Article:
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MIT detective helps capture escapee

Kimberly Utley-Rivers
Kimberly Utley-Rivers

An MIT police detective's personal persistence and pride in her profession paid off when information she had gathered about stolen checks on campus led to the arrest of a man sought by the Boston Police Youth Violence Task Force for escaping from Roxbury District Court.

The dramatic story of three men escaping from their handcuffs and shackles and disappearing from the Roxbury courthouse broke on TV news on Tuesday, Aug. 2.

That very morning, Detective Kimberly Utley-Rivers, 36, put months of her own research into networking with the Boston Police task force to help track down one of the escapees.

On her way to work at MIT that day, Rivers "happened to go back in the house to turn off the television and heard Fox News mention the escaped man's name," she said.

Rivers was familiar with Benjamin Clay Jr.'s name from her caseload, and she knew his face as one she had observed on surveillance videotapes from many area stores. He was suspected of "shopping" using stolen checks and credit cards, including those belonging to MIT employees.

When she got to MIT, she immediately informed her lieutenant of the connection.

MIT Police Lt. Al Pierce commended Rivers for her "dedication and professionalism. As commander of the Special Service Section, Detective Unit, I extend my congratulations to Detective Rivers for her outstanding investigative skills and commitment to the MIT community."

Within minutes of getting to campus police headquarters, Rivers moved into high gear. With her surveillance tapes, a DVD and a 3-inch-thick file of information that no one else had, Rivers collaborated with the Boston Police special operations team in the multi-agency search.

"It's about collaboration. We all work together. Kim had tremendous amounts of facts on this guy--addresses, cars, girlfriend--the Boston police were impressed. I've been in law enforcement for 27 years, and I can say most seasoned investigators would be envious of such a detailed file. Her information saved valuable man hours in researching Clay's criminal history," Pierce said.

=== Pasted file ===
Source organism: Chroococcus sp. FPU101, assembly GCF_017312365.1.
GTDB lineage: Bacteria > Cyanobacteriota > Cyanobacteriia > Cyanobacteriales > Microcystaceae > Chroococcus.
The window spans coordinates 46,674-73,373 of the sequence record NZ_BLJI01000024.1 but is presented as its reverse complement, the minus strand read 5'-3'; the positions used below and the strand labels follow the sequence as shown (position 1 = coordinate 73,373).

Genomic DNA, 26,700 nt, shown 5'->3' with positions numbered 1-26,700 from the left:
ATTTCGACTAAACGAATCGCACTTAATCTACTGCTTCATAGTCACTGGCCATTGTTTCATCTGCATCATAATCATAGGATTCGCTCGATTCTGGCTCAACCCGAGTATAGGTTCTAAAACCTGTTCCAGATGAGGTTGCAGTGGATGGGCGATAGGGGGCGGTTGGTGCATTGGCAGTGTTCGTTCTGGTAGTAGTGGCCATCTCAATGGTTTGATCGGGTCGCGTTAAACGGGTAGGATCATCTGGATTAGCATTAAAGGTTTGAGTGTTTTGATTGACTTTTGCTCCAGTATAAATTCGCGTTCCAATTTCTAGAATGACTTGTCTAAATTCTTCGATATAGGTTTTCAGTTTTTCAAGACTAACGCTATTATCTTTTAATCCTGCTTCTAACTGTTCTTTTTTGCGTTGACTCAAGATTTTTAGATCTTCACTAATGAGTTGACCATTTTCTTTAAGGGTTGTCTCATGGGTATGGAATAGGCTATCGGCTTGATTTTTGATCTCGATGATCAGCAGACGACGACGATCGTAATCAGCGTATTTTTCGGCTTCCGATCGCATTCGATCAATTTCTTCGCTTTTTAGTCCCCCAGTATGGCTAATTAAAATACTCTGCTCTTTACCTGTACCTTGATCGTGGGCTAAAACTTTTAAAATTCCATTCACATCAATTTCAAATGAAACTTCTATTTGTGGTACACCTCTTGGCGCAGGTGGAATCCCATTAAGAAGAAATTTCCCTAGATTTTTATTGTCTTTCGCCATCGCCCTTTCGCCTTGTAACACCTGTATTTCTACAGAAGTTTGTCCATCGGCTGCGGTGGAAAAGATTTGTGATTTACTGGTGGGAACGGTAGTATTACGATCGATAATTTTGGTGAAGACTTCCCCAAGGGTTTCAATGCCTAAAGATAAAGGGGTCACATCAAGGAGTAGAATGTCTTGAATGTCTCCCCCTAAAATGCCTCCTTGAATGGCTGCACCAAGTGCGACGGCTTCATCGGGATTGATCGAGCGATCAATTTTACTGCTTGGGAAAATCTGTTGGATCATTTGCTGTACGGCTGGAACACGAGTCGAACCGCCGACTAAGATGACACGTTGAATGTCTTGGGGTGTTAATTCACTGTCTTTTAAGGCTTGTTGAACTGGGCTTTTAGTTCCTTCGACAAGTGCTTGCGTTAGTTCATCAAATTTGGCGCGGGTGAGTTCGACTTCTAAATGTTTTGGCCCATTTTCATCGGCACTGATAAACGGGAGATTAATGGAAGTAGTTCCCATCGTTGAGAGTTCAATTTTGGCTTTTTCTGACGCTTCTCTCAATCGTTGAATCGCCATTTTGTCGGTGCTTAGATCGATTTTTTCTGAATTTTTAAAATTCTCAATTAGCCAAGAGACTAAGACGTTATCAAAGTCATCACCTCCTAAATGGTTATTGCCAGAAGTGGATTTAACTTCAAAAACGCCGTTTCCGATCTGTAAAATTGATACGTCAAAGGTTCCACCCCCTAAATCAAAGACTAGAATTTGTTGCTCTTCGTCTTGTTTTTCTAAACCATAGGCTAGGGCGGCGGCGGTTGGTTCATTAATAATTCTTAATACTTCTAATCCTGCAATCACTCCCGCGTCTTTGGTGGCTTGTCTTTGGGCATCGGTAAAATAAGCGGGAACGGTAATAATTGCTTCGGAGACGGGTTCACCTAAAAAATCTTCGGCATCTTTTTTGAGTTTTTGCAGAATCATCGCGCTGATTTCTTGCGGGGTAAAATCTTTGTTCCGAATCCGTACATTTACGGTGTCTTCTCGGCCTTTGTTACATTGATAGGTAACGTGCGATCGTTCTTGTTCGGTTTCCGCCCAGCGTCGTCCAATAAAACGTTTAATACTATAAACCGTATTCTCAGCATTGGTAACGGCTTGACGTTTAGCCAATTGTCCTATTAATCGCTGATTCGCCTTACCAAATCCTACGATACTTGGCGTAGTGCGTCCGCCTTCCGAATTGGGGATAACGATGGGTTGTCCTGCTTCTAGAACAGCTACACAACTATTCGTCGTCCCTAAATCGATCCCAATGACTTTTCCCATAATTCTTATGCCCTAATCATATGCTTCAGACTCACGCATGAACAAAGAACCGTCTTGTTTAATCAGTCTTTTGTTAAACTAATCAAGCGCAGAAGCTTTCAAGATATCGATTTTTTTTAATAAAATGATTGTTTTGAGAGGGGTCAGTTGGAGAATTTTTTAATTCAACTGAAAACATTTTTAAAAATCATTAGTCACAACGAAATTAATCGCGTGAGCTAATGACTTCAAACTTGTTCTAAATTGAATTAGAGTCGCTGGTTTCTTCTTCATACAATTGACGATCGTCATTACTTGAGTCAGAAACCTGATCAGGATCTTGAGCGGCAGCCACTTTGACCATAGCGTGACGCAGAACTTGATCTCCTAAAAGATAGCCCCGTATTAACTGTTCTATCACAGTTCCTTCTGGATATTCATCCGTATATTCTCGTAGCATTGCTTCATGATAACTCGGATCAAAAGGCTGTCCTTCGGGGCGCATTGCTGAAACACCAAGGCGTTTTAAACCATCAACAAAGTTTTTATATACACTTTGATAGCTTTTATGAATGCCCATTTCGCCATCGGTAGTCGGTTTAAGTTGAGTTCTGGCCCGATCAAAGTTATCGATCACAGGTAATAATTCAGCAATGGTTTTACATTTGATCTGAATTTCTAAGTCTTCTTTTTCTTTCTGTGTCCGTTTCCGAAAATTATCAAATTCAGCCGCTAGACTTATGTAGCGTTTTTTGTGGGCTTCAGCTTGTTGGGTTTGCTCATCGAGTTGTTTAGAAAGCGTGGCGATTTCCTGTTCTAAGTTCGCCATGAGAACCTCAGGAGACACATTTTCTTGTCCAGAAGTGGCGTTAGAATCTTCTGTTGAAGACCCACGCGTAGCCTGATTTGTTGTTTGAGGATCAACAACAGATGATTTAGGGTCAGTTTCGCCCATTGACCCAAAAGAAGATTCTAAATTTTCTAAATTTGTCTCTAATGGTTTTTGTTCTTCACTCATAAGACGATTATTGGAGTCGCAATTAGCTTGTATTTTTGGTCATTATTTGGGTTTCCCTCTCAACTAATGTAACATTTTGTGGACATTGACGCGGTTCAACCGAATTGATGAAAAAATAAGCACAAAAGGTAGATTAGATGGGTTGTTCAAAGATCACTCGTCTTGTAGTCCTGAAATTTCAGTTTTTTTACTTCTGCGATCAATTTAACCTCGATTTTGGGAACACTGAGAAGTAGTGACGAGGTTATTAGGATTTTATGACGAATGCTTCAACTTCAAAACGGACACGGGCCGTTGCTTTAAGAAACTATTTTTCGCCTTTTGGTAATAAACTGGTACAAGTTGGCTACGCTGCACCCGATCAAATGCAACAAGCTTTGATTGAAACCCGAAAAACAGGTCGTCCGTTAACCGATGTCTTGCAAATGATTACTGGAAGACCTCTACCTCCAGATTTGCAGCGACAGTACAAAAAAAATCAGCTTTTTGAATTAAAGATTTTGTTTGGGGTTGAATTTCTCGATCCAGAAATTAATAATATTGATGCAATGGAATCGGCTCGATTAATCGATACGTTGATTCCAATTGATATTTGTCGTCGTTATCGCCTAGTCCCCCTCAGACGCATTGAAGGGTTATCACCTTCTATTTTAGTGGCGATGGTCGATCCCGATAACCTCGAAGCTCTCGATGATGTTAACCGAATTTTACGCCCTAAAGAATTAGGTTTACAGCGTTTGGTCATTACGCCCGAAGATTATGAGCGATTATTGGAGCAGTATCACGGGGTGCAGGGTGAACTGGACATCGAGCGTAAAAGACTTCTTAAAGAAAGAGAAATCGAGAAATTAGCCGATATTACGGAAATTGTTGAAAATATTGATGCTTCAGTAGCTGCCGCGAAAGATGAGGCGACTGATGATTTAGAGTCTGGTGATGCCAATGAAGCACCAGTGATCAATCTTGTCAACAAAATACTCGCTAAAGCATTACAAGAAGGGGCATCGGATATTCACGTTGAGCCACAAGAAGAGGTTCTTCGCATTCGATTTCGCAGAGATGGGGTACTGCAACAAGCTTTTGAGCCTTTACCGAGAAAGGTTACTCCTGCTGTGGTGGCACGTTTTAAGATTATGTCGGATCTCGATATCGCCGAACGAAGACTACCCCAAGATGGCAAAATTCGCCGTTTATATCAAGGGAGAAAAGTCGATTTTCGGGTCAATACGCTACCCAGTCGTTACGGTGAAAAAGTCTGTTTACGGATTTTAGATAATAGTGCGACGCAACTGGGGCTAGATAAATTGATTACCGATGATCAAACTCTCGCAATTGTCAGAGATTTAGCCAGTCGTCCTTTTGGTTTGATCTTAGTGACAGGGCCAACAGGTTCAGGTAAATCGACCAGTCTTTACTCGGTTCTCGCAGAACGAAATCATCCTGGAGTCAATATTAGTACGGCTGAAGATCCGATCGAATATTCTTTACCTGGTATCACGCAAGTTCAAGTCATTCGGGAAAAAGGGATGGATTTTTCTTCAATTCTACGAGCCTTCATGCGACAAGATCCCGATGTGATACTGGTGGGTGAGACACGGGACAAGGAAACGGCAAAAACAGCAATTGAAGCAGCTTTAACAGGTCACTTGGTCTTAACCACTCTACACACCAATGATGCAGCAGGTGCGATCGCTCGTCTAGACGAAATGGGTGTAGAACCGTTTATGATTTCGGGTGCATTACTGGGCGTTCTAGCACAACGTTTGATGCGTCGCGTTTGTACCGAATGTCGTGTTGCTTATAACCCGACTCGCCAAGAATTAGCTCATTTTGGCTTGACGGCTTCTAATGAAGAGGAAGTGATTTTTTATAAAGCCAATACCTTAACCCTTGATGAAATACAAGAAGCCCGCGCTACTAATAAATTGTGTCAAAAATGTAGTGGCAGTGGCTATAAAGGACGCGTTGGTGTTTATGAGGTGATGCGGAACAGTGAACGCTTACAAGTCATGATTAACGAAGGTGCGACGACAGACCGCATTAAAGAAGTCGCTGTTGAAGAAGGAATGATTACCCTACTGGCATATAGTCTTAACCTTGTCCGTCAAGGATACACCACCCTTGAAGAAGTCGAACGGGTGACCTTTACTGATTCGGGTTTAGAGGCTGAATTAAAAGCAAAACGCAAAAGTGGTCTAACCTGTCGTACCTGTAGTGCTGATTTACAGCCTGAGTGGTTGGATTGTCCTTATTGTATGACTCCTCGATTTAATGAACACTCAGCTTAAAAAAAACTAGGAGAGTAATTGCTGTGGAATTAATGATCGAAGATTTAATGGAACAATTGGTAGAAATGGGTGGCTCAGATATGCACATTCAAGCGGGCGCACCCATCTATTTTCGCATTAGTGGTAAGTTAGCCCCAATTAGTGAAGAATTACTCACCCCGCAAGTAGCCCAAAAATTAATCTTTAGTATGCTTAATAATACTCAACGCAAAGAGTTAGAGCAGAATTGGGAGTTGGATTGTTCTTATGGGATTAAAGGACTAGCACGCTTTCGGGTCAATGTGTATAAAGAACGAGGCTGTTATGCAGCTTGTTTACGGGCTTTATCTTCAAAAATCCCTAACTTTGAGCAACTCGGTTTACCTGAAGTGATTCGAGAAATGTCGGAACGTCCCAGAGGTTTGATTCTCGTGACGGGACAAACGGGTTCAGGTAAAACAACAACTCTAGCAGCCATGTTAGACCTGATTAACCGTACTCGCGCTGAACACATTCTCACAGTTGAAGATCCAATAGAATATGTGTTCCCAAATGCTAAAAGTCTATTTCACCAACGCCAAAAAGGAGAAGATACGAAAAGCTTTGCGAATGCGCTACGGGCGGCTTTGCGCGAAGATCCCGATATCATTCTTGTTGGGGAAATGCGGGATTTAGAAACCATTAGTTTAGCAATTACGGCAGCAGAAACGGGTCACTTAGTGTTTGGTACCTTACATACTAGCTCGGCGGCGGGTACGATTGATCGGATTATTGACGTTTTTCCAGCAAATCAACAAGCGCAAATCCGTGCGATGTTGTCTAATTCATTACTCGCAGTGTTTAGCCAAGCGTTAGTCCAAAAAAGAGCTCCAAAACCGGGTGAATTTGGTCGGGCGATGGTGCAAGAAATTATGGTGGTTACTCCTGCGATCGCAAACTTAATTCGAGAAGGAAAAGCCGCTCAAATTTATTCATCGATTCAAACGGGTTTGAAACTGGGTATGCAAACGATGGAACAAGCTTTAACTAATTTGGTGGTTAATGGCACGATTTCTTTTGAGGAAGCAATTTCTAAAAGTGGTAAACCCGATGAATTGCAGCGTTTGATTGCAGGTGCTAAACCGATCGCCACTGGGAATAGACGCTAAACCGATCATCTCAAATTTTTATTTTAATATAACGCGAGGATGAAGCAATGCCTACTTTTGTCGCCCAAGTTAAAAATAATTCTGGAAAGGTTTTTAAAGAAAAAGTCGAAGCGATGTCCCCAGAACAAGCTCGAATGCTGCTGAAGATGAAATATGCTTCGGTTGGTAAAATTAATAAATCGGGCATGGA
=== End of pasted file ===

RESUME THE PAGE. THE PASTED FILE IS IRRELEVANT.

On the morning of Thursday, Aug. 4, Rivers met with members of the Boston Police Youth Violence Task Force, a group that includes personnel from the Boston and state police forces, the Boston Housing Police, the Department of Youth Services, Suffolk County sheriffs as well as U.S. marshals and personnel from Alcohol, Tobacco and Firearms (ATF).

Using addresses from Rivers' file, the task force began its search for the 36-year-old Dorchester man early Thursday, proceeding from the home of one of Clay's relatives (located thanks to Rivers) to a hospital maternity ward, where the suspect's girlfriend had given birth to twins.

As the person considered most likely to identify Clay quickly, Rivers was assigned to point him out to members of the task force when he arrived. Clay was caught outside in the Longwood medical area.

"Clay's picture from the newspaper was cleaner cut," Rivers said. "Although he was more rugged in person, it was definitely the same man."

Rivers was eager to share credit, emphasizing she is part of a great team: the MIT Police Department. "I did not do this alone. I constantly went to the officers, my lieutenant and the other detectives in my unit with questions when I needed assistance. I had a lot of valuable people and resources behind me."

Rivers solved one more mystery later that day. During questioning, she noticed Clay was sporting an MIT "brass rat," a hefty gold ring with a beaver on the top and the year 2004 on the side. It turned out the ring was stolen in December 2004; its owner has been contacted.

Clay is currently being held in Suffolk County jail on $50,000 cash bail. He is wanted by seven different courts on felony charges, including identity theft and forgery. Of the two other men who escaped on Aug. 1, one has been caught and another was still at large as recently as Tuesday, Aug. 9, according to published reports.

Rivers began work in 1996 as a Boston special police officer before coming to MIT in 2002.

Her father, uncle and cousin are Boston police officers. Rivers is the first female in her family to make the commitment to police work.

"I originally wanted to be an obstetrician. But while I was in college, my father kept saying, 'Kim, take the test for the Boston Police Department! Take the test!' I finally did take the civil service exam. I did eventually follow in my father's footsteps and fell in love with law enforcement," Rivers said.

To reach the MIT campus police please call 617-253-1212 or go to

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